Inselberg is a German term which means an island mountain. Certain hard rocks like igneous rocks are more resistant to wind action. Such isolated residual hills rising abruptly from their surroundings are termed as inselbergs. Eg. Uluru or Ayers Rock, Australia.




In arid regions, certain rocks have hard and soft layers arranged vertically. When winds blow over these rocks, the soft layers get eroded leaving irregular crests. These are called yardangs.


Depositional Landforms of wind


Deposition occurs when the speed of wind is reduced by the presence of obstacles like bushes, forests and rock structures. The sediments carried by wind get deposited on both the wind ward and leeward sides of these obstacles.


Some of the depositional landforms are sand dunes, barchans and loess.


Sand Dune


In deserts, during sandstorms, wind carries loads of sand. When the speed of wind decreases, huge amount of sand gets deposited. These mounds or hills of sand are called sand dunes. There are different types of sand dunes.




Barchans are isolated, crescent shaped sand dunes. They have gentle slopes on the windward side and steep slopes on the leeward side.


Transverse Dunes


Transverse dunes are asymmetrical in shape. They are formed by alternate slow and fast winds that blow from the same direction


Longitudinal Dunes


Longitudinal dunes are long narrow ridges of sand, which extend in a direction parallel to the prevailing winds. These dunes are called Seifs in Sahara




The term loess refers to the deposits of fine silt and porous sand over a vast region. Extensive loess deposits are found in Northern and Western China, the Pampas of Argentina, in Ukraine and in the Mississippi Valley of the United States.




A steady up (crest) and down (trough) movement of surface water are called waves. Sea waves are the most powerful agents of gradation and their erosional, transportational and depositional processes are confined to a very narrow belt along coastal areas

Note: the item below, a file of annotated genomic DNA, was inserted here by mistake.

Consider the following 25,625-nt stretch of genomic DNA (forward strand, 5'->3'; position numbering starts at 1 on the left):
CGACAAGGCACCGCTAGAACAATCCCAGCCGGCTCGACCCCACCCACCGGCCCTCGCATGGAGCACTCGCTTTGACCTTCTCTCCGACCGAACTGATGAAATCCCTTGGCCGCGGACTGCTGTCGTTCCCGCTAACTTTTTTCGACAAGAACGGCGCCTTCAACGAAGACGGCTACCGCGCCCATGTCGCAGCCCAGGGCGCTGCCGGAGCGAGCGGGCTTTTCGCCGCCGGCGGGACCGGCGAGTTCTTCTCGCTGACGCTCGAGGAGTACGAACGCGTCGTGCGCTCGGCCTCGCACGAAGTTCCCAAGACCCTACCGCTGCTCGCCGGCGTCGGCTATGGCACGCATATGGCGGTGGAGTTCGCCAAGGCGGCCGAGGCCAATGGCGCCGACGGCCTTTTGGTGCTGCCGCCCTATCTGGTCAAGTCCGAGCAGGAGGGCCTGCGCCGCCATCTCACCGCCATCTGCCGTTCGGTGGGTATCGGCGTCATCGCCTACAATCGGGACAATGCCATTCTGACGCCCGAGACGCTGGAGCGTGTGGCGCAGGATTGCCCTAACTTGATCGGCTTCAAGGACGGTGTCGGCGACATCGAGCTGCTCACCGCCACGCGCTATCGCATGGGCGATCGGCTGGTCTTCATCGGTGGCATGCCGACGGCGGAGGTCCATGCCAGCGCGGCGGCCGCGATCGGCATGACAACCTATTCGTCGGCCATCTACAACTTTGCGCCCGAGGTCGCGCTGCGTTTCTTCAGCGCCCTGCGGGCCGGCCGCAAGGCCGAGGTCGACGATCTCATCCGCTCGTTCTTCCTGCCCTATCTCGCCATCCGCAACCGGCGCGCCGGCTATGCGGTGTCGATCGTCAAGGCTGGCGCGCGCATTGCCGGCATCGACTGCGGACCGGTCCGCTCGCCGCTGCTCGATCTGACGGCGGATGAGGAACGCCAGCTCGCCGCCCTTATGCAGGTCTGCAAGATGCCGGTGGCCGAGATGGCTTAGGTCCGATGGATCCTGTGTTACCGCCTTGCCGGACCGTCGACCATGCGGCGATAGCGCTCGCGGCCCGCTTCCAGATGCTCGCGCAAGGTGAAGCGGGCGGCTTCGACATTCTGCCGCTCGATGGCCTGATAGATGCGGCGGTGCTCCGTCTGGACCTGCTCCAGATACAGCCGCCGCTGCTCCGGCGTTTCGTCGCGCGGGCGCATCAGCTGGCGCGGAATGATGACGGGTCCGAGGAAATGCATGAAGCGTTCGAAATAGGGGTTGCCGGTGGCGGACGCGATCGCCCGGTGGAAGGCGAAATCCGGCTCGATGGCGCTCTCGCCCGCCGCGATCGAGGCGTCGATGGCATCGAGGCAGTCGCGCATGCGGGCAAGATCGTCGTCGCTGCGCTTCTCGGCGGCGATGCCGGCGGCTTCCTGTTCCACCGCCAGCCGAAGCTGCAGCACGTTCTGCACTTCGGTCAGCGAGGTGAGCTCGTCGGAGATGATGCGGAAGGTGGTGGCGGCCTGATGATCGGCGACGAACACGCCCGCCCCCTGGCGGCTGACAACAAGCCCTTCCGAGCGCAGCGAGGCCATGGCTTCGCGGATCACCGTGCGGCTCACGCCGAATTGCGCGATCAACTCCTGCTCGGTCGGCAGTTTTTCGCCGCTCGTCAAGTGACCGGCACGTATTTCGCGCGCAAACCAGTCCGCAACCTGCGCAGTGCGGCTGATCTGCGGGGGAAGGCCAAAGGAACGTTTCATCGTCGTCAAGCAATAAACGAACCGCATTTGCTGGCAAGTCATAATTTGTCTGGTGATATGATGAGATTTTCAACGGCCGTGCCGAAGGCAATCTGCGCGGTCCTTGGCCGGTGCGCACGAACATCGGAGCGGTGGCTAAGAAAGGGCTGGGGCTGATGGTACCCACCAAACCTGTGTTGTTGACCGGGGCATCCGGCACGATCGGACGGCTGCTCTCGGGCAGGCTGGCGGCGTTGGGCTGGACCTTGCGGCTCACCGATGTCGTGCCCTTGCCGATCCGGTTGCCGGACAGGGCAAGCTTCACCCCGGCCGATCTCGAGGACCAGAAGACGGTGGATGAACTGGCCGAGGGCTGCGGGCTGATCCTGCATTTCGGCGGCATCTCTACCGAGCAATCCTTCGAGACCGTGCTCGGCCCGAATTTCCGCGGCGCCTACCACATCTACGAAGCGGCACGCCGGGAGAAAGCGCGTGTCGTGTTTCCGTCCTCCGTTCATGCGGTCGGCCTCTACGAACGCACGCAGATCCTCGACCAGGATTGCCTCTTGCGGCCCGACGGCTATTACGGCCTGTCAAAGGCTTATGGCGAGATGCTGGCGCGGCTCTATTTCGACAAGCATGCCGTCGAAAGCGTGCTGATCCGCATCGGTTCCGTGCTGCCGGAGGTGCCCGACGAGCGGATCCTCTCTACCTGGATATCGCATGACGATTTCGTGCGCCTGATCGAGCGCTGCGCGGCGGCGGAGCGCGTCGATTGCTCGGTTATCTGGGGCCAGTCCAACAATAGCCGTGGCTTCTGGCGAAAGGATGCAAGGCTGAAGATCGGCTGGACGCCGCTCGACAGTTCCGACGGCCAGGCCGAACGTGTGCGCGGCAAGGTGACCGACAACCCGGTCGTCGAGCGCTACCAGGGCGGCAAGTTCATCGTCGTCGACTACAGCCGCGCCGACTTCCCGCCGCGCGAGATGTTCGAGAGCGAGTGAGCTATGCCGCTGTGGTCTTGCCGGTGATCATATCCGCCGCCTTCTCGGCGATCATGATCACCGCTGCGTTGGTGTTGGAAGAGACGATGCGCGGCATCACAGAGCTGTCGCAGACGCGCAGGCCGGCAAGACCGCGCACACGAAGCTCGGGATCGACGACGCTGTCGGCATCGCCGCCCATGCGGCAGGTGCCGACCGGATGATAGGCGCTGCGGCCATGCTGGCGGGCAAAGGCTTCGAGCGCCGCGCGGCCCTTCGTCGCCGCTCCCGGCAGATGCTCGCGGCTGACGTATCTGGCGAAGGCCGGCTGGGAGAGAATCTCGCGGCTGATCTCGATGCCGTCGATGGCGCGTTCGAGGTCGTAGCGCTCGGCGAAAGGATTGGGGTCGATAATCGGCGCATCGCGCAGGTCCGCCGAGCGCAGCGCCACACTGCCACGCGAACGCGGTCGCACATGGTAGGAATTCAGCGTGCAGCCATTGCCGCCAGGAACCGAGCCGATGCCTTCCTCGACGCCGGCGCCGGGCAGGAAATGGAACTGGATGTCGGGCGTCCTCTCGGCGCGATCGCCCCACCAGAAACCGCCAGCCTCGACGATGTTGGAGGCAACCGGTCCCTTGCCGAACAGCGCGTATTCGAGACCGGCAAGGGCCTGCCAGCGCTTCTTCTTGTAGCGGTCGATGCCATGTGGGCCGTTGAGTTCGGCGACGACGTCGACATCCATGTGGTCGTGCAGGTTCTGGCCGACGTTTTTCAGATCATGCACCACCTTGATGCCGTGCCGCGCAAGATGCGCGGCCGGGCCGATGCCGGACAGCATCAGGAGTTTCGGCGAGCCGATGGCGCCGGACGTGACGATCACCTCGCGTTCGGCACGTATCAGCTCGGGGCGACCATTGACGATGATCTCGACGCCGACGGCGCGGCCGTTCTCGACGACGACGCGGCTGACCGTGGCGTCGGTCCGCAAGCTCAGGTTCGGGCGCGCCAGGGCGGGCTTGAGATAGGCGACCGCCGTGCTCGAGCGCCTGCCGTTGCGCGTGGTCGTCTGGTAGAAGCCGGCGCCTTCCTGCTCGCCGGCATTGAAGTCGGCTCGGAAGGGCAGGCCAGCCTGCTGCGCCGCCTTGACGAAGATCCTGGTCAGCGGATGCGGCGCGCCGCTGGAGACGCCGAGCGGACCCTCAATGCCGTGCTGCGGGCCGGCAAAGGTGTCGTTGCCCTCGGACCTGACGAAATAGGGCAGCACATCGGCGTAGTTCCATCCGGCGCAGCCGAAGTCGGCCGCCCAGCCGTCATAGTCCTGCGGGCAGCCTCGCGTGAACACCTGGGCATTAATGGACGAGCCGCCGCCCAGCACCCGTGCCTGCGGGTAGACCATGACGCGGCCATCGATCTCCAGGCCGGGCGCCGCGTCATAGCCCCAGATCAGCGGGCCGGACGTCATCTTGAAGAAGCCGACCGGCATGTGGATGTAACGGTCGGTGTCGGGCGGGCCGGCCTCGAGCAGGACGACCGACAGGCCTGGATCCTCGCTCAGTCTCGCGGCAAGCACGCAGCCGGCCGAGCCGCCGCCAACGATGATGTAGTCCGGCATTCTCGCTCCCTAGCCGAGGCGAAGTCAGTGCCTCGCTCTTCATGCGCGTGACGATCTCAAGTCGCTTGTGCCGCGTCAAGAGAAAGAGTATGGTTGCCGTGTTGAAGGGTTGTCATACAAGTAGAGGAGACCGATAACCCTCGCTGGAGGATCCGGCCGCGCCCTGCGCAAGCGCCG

Erosional Land Forms of Waves


Some of the erosional landforms of sea waves are sea cliff, sea cave, arch, stack, beach, bar and spit and wave cut platform.


Sea Cave


Prolonged wave attack on the base of a cliff erodes rock materials, which result in the formation of caves.


Sea Arch


When two caves approach one another from either side of a headland and unite, they form an arch. (Eg.) Neil Island, Andaman and Nicobar.


Sea Stack


Further erosion by waves ultimately leads to the total collapse of the arch. The seaward portion of the headland will remain as a pillar of rock known as stack. Eg the Old man of Hoy in Scotland.


Sea Cliffs


Sea cliffs are steep rock faces formed when sea waves dash against them. The rocks get eroded to form steep vertical walls.


Wave Cut Platforms


Flat surface found at the foot of sea cliffs are called as wave cut platforms. Wave cut platform is also referred as beach, shelf, terrace and plain.


Depositional Landforms of Waves



Sand and gravel are moved and deposited by waves along the shore to form beaches. This is the most dominant and constructive work of the sea. (Eg.) Juhu beach along Mumbai coast, Puri beach in Odisha and Marina beach in Chennai.




A bar is an elongated deposit of sand, shingle or mud found in the sea, almost parallel to the shoreline.




A spit is a ridge or embankment of sediment, attached to the land on one end and terminating in open water on the other end. Spits are common at the mouth of estuaries. Eg. Kakinada spit